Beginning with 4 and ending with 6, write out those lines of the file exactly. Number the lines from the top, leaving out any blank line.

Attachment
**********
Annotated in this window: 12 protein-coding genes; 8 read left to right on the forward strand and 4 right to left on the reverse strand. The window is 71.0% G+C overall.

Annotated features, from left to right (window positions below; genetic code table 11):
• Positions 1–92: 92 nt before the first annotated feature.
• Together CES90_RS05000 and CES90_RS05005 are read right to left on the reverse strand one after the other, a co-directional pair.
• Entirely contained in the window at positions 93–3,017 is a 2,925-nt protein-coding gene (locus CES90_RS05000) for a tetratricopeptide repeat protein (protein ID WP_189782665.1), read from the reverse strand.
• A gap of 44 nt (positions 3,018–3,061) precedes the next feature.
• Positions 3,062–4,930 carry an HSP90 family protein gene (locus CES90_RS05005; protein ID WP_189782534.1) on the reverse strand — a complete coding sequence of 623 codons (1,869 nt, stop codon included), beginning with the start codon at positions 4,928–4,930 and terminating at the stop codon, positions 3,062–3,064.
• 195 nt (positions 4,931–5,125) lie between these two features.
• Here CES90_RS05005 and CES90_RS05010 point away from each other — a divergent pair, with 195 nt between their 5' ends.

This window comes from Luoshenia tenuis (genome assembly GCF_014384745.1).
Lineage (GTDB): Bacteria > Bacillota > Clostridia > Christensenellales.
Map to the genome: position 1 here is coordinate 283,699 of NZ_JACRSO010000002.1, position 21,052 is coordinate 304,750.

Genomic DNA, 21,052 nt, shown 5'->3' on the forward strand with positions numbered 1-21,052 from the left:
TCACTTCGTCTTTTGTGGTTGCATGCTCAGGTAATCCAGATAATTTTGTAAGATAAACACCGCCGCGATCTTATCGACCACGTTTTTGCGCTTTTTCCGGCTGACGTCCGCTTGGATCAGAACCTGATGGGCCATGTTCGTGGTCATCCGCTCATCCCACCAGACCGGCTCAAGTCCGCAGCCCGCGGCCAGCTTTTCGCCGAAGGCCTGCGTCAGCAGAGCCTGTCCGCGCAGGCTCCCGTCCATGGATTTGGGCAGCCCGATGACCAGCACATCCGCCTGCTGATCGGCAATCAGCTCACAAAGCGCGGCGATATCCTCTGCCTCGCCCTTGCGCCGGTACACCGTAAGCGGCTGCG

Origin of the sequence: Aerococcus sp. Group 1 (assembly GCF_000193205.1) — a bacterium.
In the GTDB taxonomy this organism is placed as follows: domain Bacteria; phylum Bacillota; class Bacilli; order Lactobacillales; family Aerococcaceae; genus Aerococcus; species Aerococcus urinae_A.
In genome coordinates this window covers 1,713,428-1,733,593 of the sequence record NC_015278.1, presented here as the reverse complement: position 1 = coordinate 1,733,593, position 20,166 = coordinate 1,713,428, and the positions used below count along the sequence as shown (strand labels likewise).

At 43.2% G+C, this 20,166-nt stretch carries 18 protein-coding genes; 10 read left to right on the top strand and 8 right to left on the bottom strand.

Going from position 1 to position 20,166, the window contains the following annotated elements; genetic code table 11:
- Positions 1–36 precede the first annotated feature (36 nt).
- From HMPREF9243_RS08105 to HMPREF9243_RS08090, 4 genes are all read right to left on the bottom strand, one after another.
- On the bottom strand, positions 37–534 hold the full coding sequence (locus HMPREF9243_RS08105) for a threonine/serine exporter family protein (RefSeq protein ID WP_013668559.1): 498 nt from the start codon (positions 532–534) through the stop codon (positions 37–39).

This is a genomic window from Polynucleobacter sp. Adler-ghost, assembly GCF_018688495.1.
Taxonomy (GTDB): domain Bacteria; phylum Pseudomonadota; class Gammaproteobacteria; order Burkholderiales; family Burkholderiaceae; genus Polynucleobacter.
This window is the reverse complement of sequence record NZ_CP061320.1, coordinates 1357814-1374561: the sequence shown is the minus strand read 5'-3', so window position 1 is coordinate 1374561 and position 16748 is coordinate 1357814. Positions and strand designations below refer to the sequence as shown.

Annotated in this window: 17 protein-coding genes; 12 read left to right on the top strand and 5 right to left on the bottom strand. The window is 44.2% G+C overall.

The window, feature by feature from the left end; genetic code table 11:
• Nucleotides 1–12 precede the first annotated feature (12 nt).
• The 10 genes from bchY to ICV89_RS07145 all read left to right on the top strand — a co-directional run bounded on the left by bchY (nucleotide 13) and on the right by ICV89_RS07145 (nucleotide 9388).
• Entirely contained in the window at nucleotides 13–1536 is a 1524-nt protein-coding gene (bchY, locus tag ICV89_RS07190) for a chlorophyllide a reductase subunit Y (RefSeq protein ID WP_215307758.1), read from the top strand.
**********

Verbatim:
• Together CES90_RS05000 and CES90_RS05005 are read right to left on the reverse strand one after the other, a co-directional pair.
• Entirely contained in the window at positions 93–3,017 is a 2,925-nt protein-coding gene (locus CES90_RS05000) for a tetratricopeptide repeat protein (protein ID WP_189782665.1), read from the reverse strand.
• A gap of 44 nt (positions 3,018–3,061) precedes the next feature.